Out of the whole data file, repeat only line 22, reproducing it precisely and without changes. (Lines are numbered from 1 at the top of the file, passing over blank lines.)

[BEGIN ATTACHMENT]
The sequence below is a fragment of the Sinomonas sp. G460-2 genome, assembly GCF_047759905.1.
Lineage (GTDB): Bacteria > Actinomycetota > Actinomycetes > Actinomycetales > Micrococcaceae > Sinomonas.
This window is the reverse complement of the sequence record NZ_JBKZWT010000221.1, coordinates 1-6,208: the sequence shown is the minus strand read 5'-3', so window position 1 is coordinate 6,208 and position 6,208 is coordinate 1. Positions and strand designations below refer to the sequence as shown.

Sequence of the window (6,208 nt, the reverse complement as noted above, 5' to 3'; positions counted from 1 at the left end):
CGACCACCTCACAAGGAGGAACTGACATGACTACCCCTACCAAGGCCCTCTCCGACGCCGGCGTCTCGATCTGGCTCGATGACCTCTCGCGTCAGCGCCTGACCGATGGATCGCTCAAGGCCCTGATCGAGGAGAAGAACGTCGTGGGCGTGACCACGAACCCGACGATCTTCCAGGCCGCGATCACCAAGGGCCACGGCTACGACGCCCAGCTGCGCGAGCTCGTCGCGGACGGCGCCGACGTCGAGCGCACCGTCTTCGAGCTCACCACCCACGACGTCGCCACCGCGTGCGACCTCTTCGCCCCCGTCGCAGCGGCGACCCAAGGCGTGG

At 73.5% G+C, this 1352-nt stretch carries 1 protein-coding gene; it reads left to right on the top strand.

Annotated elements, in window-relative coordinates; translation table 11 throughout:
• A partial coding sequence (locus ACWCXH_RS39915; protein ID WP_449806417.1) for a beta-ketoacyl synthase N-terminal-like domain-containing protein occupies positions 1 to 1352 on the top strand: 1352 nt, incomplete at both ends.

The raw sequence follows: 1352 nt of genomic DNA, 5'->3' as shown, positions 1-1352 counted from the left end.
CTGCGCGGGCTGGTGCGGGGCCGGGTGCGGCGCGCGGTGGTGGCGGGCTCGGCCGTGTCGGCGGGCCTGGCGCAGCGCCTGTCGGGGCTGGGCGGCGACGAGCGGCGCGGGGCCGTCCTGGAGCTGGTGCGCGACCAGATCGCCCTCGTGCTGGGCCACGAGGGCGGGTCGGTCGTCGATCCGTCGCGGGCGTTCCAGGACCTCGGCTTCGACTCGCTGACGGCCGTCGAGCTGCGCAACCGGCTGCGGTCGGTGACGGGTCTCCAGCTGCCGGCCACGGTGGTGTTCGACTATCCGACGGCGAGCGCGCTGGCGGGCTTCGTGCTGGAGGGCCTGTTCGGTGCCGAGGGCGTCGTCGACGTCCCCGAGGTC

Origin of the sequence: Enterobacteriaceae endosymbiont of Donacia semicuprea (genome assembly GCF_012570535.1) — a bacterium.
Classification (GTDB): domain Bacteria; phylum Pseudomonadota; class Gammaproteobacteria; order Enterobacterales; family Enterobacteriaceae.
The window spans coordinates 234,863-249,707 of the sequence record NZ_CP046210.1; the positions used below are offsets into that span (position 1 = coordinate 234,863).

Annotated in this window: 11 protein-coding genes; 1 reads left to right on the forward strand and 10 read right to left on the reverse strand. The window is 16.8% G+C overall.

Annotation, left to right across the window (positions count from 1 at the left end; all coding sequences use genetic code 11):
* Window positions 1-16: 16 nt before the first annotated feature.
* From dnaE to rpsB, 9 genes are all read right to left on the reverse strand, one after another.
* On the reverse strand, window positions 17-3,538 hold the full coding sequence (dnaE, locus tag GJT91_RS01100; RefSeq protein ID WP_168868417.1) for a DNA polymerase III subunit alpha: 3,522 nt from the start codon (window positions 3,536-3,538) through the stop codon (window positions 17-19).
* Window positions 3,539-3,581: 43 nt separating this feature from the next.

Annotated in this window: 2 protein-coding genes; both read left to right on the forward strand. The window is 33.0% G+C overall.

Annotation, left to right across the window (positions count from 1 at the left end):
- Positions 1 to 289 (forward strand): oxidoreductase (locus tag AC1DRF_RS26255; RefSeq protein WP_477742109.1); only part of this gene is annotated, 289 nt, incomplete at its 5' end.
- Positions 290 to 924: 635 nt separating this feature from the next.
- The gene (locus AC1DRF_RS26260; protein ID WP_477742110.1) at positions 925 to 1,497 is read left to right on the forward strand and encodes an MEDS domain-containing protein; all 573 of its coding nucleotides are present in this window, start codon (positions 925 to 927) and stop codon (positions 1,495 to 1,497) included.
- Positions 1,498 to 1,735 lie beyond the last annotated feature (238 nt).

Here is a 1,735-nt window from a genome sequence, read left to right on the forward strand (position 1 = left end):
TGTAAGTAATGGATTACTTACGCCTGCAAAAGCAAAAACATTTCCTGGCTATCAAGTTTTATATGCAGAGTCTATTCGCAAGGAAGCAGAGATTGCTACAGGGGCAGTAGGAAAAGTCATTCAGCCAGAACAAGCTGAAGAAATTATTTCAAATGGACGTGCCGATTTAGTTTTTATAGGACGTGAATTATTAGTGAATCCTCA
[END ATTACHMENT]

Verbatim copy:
- Positions 1 to 289 (forward strand): oxidoreductase (locus tag AC1DRF_RS26255; RefSeq protein WP_477742109.1); only part of this gene is annotated, 289 nt, incomplete at its 5' end.